After much research, emails and telephone calls without success, and even the contact of Don Shew, official historian of Marmon-Herrington, the author was recently confirmed that the vehicle was just in Lebanon, Indiana in Eugene Pock Jr. who restores it. It will certainly emerge one day.

It would have been a pity not being able to admire this strange specimen of the American dream of the 50's released in the press and newsreels (visit the Gaumont archives site) and then able to dream of many young people in many countries. Today, became older, they can through the Internet to trace the fabulous gear.

7 - Spherical wheels

In this section, finished motor vehicles but long live the wheelbarrow : its low pressure spherical wheel (photo 44) allows it to roll smoothly over bumps, much like the Rolligon. Another wheel deformable ribbon shaped fitted on a wheelbarrow seen in the 'Book of Inventions' allows the same thing.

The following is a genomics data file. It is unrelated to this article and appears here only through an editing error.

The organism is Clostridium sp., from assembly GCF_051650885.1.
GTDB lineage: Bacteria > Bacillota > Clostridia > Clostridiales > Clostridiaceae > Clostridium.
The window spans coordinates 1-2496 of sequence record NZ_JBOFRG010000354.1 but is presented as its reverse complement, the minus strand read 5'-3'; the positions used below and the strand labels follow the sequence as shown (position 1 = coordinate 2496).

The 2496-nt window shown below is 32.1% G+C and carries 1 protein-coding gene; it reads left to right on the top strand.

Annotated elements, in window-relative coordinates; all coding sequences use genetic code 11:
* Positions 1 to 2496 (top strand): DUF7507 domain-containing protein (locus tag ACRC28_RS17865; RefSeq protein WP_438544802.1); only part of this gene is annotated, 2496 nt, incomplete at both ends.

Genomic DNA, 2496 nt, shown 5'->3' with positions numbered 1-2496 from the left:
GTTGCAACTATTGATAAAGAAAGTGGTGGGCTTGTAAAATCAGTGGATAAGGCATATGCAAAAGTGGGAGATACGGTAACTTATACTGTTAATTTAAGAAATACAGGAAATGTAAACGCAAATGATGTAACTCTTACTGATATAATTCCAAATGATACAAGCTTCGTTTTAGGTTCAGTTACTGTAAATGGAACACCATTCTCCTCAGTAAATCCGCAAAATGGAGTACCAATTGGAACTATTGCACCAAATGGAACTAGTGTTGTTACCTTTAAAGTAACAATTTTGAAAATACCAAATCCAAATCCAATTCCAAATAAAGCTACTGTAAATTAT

8 - Star wheels and the 'Terrastar'

The idea is old and star wheeled carts are still rising stairs. Still, Robert W. Forsyth and John P. Forsyth of Lockheed Aircraft Service Company of Sunnyvale, California, built in 1967 the Terrastar (photo 45), stairs climbing vehicle but behaved better in mud than on rocky terrain. The craft was amphibious where, thanks to its large rotors, it was going well in water (12 km/h) but his favorite field was deep mud in which it excelled. On the main road, rotors were fixed and the 12 wheels 8 of them in contact with the ground, turned on themselves and propelled the vehicle at 55 km / h. Its was skidd steered. Unfortunately, some complexity of the craft may have played against it and also a small payload compared to its mass : 1120 kg empty and 1635 kg full load.

The Terrastar is now stored outdoors for several decades at Waterways Experiment Station in Vicksburg, Mississippi.